Ten years ago I lived in Santa Monica, California in one of these adorable yellow cottages right off Montana Avenue. It was 13 blocks away from Palisades Park, where steps lead down to the Pacific Ocean. When I think back on this time, two things come to mind. Riding my Black Betty Electra Cruiser (aka, the coolest bike ever) along the beach path and developing a passion for modern design. I purchased my very first modern furniture piece (that wasn't from IKEA) on Beverly Boulevard - a bright orange lounge chair from Modernica. I've held onto and revered it ever since.
While I appreciate the stark, minimal spaces that are often showcased in Dwell Magazine, I like and live with a more eclectic look. I'm obsessed with the homes and studios of creative people, like those documented by photographer Todd Selby. He gives us a peek into the world, and odd, interesting collections, of all kinds of creative types on his website, The Selby Is In Your Place. When I had a chance to tour real-life artist live/work spaces at the Bemis Building in Seattle, I jumped at it.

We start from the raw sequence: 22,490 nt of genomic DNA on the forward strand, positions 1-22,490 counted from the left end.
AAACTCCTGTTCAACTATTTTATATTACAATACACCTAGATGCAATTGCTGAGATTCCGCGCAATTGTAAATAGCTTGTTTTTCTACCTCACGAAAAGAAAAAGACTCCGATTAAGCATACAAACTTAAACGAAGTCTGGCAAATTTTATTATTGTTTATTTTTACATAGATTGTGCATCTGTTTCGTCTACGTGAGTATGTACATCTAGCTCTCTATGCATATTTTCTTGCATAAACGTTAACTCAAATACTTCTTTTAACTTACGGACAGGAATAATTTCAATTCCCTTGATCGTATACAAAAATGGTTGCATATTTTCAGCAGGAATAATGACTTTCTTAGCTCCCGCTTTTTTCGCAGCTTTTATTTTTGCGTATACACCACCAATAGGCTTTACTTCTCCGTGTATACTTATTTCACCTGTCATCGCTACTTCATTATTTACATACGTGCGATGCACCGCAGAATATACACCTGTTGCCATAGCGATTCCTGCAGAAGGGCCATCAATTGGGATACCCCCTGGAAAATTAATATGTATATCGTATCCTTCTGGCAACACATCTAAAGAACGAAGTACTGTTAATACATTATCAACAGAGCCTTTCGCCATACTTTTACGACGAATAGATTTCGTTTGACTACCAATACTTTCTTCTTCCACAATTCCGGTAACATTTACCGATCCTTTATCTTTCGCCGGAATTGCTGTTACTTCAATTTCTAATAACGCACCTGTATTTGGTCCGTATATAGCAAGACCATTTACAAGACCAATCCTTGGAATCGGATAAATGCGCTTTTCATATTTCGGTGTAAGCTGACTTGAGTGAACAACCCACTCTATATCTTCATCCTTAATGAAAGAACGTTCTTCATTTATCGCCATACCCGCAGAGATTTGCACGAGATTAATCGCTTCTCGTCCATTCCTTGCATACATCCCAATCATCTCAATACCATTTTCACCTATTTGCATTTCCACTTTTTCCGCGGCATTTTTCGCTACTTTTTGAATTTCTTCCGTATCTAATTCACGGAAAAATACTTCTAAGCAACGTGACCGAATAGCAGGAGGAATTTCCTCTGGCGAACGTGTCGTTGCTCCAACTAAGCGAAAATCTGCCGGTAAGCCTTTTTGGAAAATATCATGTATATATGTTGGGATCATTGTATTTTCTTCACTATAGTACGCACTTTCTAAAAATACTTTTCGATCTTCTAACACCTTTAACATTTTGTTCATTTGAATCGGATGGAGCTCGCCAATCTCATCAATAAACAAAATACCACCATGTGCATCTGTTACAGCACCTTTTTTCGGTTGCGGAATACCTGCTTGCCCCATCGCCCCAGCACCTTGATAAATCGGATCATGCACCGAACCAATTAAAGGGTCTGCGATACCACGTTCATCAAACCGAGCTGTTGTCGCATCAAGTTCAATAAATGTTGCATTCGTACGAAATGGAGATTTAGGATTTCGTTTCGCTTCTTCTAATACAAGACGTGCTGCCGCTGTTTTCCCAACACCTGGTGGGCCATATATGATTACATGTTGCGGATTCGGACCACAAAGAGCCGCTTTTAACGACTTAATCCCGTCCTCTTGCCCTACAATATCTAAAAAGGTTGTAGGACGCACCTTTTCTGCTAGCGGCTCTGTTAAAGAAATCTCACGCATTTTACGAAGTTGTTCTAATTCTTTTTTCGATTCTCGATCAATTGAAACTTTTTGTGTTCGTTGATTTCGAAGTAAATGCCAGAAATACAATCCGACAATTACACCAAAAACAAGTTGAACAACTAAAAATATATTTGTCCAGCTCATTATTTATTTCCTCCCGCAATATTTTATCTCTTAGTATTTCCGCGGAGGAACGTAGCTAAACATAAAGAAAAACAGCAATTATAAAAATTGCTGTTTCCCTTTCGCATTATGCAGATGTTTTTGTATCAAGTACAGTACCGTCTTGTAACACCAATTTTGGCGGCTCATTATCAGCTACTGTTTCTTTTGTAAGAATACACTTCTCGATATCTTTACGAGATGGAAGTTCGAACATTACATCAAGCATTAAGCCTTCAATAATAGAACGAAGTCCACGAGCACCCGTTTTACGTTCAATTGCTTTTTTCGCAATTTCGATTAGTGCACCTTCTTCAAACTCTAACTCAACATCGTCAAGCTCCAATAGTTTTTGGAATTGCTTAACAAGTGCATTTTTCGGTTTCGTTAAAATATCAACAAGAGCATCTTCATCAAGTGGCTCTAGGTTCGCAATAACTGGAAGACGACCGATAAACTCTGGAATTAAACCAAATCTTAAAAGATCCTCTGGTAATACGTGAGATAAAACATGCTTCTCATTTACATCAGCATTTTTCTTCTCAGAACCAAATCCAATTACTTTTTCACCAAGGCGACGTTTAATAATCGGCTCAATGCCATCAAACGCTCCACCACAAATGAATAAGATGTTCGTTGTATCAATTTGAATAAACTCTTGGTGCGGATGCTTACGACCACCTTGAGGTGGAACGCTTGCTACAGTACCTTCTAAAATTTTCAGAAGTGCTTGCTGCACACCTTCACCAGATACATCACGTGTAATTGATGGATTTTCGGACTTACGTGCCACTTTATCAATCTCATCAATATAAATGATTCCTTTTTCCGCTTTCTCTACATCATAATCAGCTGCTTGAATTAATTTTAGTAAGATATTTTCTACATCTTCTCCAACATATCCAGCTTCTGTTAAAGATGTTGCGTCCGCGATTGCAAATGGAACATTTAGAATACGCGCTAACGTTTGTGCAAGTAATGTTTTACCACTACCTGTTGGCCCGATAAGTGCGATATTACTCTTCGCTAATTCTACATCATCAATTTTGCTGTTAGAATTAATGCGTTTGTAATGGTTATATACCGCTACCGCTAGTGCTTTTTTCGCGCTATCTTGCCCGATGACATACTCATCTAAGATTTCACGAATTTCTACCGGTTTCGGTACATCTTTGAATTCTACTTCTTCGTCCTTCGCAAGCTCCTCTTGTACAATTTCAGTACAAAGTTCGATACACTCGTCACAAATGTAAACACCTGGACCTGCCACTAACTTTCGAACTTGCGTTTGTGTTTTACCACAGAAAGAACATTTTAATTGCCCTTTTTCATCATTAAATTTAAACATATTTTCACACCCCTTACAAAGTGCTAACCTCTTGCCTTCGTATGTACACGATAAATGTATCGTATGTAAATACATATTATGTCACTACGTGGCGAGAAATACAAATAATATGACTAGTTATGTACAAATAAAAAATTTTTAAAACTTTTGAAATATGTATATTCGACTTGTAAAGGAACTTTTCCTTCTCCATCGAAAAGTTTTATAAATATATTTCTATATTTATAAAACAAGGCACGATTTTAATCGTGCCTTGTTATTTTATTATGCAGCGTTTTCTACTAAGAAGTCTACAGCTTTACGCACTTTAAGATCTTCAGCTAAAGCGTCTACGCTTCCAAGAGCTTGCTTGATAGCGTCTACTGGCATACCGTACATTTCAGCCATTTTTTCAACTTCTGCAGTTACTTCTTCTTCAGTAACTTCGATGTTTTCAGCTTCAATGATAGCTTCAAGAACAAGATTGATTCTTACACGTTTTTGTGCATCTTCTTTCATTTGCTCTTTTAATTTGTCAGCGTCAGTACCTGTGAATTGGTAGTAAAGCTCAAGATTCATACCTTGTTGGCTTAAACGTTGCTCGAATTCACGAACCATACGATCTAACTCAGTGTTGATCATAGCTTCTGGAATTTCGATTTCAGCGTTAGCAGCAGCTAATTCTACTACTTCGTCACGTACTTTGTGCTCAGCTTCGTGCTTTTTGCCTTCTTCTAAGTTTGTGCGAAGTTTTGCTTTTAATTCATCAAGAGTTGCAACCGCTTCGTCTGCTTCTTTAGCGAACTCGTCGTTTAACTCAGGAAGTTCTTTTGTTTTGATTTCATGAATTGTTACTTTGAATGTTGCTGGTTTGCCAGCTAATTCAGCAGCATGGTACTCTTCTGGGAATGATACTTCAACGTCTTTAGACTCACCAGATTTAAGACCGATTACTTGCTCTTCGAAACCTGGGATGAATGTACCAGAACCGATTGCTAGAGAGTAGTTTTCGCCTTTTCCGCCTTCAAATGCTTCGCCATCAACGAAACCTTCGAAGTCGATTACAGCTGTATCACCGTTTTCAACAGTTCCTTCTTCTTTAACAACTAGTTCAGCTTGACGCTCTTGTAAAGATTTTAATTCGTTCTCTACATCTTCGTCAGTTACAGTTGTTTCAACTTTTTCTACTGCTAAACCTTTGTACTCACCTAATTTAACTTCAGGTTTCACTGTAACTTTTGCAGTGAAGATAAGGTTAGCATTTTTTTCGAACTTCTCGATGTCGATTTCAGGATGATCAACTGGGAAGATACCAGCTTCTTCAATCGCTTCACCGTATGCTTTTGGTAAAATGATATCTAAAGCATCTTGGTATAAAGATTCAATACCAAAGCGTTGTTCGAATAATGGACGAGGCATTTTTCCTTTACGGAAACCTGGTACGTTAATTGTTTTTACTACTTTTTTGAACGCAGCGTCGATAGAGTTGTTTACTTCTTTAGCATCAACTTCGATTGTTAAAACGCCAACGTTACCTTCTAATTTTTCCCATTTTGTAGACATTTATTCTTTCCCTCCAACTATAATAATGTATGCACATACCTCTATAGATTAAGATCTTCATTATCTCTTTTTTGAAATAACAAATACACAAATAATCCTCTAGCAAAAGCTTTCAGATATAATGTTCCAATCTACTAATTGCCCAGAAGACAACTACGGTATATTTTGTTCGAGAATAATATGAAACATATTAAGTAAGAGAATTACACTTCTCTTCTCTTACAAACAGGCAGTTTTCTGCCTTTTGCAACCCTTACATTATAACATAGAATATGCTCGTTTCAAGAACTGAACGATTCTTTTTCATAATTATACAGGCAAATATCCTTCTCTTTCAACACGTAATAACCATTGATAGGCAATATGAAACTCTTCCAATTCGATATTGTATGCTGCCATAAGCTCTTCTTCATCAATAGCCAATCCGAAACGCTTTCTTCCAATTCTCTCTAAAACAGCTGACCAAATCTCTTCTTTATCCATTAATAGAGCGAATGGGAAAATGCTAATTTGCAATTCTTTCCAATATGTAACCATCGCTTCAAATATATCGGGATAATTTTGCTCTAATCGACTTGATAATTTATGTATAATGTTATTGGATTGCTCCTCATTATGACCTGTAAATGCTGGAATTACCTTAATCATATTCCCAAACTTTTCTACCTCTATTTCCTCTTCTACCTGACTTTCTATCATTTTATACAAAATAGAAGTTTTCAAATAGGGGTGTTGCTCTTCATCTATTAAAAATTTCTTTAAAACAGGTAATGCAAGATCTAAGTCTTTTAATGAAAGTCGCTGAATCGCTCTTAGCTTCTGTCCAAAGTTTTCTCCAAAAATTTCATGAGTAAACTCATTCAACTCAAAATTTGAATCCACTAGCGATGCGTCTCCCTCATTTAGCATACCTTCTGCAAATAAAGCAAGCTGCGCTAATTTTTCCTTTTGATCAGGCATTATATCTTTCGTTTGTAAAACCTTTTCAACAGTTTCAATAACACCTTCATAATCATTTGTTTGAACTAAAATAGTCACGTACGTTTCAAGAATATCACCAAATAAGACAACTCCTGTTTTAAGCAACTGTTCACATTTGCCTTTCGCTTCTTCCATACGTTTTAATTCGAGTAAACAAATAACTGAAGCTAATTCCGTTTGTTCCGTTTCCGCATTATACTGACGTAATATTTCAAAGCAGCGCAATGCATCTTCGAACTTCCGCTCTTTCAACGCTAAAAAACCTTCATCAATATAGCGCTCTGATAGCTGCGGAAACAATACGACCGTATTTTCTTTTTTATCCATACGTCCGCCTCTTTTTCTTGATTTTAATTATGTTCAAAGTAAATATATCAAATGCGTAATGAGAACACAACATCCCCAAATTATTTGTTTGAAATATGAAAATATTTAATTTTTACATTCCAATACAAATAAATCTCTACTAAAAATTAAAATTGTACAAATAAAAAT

My favorite studio space was the home of Modern Conscience, a modern furniture workshop that "specializes in expert restorations of mid-century furniture as well as finely crafted new furniture inspired by the same period and a functional aesthetic." Architects and co-owners of Modern Conscience Amanda Hallberg and Brian Hanger have created a beautiful space for living and crafting their Eames restoration projects, as well as their own handmade modern furniture. They will also help you track down that special modern vintage piece you've been obsessing over for years, and recommend great books on modernism if you'd like to learn more.
To visit the Modern Conscience SoDo studio, just set up an appointment or stop by during the spring Bemis Art Show on March 22 and 23. Their doors will be open!